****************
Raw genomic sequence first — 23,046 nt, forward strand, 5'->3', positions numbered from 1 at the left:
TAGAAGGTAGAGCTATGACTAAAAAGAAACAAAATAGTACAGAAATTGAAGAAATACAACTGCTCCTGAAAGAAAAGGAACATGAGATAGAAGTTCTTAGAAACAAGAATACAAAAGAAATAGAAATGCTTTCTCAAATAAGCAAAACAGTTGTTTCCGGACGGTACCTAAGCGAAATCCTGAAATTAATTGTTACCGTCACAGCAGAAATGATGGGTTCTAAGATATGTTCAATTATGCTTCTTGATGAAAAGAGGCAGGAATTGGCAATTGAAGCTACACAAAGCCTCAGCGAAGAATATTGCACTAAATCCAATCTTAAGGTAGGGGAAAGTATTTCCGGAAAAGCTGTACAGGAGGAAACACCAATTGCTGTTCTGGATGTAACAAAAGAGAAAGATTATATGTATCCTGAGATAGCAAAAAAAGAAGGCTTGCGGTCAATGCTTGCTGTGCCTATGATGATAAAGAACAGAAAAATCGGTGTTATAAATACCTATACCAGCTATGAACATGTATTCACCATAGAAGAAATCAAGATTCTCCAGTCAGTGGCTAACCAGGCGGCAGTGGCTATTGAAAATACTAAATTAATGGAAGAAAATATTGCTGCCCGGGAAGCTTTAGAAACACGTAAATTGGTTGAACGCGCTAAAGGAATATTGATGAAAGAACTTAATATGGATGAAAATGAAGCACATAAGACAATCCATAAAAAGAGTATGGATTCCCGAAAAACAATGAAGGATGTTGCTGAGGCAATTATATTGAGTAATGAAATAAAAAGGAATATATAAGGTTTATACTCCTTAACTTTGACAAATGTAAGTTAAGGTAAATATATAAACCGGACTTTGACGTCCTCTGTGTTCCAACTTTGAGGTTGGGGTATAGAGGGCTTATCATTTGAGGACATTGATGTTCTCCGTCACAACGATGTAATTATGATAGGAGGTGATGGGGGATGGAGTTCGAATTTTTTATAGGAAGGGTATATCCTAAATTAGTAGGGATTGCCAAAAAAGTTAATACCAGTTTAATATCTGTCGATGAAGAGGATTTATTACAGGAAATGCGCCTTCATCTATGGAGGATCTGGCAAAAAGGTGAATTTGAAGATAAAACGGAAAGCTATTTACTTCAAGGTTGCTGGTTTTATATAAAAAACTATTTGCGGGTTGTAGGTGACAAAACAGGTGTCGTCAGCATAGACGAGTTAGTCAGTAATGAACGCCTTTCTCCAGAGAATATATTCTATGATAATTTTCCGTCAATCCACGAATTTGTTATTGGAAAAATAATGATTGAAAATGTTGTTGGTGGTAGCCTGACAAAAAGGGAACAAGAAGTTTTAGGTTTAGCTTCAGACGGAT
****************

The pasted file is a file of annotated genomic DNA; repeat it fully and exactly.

Raw genomic sequence first — 23,046 nt, forward strand, 5'->3', positions numbered from 1 at the left:
TAGAAGGTAGAGCTATGACTAAAAAGAAACAAAATAGTACAGAAATTGAAGAAATACAACTGCTCCTGAAAGAAAAGGAACATGAGATAGAAGTTCTTAGAAACAAGAATACAAAAGAAATAGAAATGCTTTCTCAAATAAGCAAAACAGTTGTTTCCGGACGGTACCTAAGCGAAATCCTGAAATTAATTGTTACCGTCACAGCAGAAATGATGGGTTCTAAGATATGTTCAATTATGCTTCTTGATGAAAAGAGGCAGGAATTGGCAATTGAAGCTACACAAAGCCTCAGCGAAGAATATTGCACTAAATCCAATCTTAAGGTAGGGGAAAGTATTTCCGGAAAAGCTGTACAGGAGGAAACACCAATTGCTGTTCTGGATGTAACAAAAGAGAAAGATTATATGTATCCTGAGATAGCAAAAAAAGAAGGCTTGCGGTCAATGCTTGCTGTGCCTATGATGATAAAGAACAGAAAAATCGGTGTTATAAATACCTATACCAGCTATGAACATGTATTCACCATAGAAGAAATCAAGATTCTCCAGTCAGTGGCTAACCAGGCGGCAGTGGCTATTGAAAATACTAAATTAATGGAAGAAAATATTGCTGCCCGGGAAGCTTTAGAAACACGTAAATTGGTTGAACGCGCTAAAGGAATATTGATGAAAGAACTTAATATGGATGAAAATGAAGCACATAAGACAATCCATAAAAAGAGTATGGATTCCCGAAAAACAATGAAGGATGTTGCTGAGGCAATTATATTGAGTAATGAAATAAAAAGGAATATATAAGGTTTATACTCCTTAACTTTGACAAATGTAAGTTAAGGTAAATATATAAACCGGACTTTGACGTCCTCTGTGTTCCAACTTTGAGGTTGGGGTATAGAGGGCTTATCATTTGAGGACATTGATGTTCTCCGTCACAACGATGTAATTATGATAGGAGGTGATGGGGGATGGAGTTCGAATTTTTTATAGGAAGGGTATATCCTAAATTAGTAGGGATTGCCAAAAAAGTTAATACCAGTTTAATATCTGTCGATGAAGAGGATTTATTACAGGAAATGCGCCTTCATCTATGGAGGATCTGGCAAAAAGGTGAATTTGAAGATAAAACGGAAAGCTATTTACTTCAAGGTTGCTGGTTTTATATAAAAAACTATTTGCGGGTTGTAGGTGACAAAACAGGTGTCGTCAGCATAGACGAGTTAGTCAGTAATGAACGCCTTTCTCCAGAGAATATATTCTATGATAATTTTCCGTCAATCCACGAATTTGTTATTGGAAAAATAATGATTGAAAATGTTGTTGGTGGTAGCCTGACAAAAAGGGAACAAGAAGTTTTAGGTTTAGCTTCAGACGGAT